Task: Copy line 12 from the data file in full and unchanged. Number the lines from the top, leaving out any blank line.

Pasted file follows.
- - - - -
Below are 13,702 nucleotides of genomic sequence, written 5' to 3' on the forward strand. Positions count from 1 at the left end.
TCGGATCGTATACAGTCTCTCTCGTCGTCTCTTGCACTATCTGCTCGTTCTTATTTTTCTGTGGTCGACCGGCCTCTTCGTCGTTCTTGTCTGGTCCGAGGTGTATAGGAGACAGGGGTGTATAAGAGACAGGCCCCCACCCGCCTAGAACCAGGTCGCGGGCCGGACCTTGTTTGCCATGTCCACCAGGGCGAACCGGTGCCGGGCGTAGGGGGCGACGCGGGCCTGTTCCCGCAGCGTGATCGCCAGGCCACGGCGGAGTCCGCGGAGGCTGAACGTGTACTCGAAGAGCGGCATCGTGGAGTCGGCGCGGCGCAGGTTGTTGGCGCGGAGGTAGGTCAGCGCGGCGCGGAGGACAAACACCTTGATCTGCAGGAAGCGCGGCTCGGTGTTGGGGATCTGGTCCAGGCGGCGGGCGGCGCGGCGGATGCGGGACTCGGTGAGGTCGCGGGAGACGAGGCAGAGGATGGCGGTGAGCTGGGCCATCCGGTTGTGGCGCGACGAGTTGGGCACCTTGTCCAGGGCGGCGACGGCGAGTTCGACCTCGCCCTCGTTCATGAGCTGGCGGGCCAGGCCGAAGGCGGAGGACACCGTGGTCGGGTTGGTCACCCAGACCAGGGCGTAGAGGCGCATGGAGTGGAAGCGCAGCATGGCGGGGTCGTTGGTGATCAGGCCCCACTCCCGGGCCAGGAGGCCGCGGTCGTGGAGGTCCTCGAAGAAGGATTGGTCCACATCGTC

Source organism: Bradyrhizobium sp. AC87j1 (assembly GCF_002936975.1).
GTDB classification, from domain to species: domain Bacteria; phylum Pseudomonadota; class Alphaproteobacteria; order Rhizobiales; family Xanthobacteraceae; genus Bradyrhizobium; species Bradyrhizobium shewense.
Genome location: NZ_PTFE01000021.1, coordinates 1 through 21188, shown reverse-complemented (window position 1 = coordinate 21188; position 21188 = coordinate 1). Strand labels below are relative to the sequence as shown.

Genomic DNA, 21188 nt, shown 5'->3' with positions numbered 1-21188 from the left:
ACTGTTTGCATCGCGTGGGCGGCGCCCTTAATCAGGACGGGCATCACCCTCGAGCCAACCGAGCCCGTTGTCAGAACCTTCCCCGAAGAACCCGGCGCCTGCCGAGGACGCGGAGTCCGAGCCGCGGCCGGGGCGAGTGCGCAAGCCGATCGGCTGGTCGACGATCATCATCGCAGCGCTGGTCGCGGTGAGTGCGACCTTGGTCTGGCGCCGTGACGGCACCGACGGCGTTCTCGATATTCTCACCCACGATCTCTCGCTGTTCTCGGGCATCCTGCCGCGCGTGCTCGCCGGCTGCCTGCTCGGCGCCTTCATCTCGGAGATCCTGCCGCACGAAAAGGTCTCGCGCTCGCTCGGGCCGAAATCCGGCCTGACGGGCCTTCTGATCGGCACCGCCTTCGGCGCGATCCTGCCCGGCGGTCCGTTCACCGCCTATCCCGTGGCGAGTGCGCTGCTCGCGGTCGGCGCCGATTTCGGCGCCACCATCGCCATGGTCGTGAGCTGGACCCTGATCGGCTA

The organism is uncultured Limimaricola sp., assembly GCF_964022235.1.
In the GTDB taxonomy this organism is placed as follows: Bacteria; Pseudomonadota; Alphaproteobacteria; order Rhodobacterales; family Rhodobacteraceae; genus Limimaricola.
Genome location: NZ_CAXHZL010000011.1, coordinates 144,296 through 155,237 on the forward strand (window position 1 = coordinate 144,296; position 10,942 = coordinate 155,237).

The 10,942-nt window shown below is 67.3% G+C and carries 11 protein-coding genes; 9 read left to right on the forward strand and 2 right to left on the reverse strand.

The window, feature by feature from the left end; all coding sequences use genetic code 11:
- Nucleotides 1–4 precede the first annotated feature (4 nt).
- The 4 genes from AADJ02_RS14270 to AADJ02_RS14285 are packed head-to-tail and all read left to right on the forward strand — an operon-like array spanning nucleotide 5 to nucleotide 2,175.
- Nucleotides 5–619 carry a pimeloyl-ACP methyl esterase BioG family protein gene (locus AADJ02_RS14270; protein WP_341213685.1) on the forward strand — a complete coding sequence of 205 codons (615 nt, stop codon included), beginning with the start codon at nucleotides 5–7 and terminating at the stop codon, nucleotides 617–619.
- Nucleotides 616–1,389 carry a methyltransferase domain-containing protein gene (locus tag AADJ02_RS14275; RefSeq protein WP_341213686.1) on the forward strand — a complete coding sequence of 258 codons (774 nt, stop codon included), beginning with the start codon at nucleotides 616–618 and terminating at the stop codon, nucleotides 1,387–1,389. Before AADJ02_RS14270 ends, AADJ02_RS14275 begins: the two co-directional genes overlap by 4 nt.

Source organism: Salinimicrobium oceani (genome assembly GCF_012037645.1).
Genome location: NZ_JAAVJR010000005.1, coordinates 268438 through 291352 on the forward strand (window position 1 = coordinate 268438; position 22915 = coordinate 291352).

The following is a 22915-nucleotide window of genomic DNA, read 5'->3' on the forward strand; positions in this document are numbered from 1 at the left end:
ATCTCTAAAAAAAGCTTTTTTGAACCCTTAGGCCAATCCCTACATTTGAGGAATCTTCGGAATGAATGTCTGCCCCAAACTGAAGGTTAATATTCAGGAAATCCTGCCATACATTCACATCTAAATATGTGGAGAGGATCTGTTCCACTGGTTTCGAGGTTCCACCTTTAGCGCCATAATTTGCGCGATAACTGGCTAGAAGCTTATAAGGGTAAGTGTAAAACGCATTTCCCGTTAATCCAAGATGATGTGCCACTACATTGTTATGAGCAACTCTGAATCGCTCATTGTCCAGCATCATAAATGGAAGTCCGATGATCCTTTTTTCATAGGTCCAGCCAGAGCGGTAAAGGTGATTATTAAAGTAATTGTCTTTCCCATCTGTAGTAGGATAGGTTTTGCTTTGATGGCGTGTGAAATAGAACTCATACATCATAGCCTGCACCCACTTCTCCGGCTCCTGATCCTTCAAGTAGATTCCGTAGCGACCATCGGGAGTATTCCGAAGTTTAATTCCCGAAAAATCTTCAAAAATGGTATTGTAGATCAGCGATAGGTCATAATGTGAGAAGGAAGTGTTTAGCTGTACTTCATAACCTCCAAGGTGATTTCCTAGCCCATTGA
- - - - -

The window, feature by feature from the left end; all coding sequences use genetic code 11: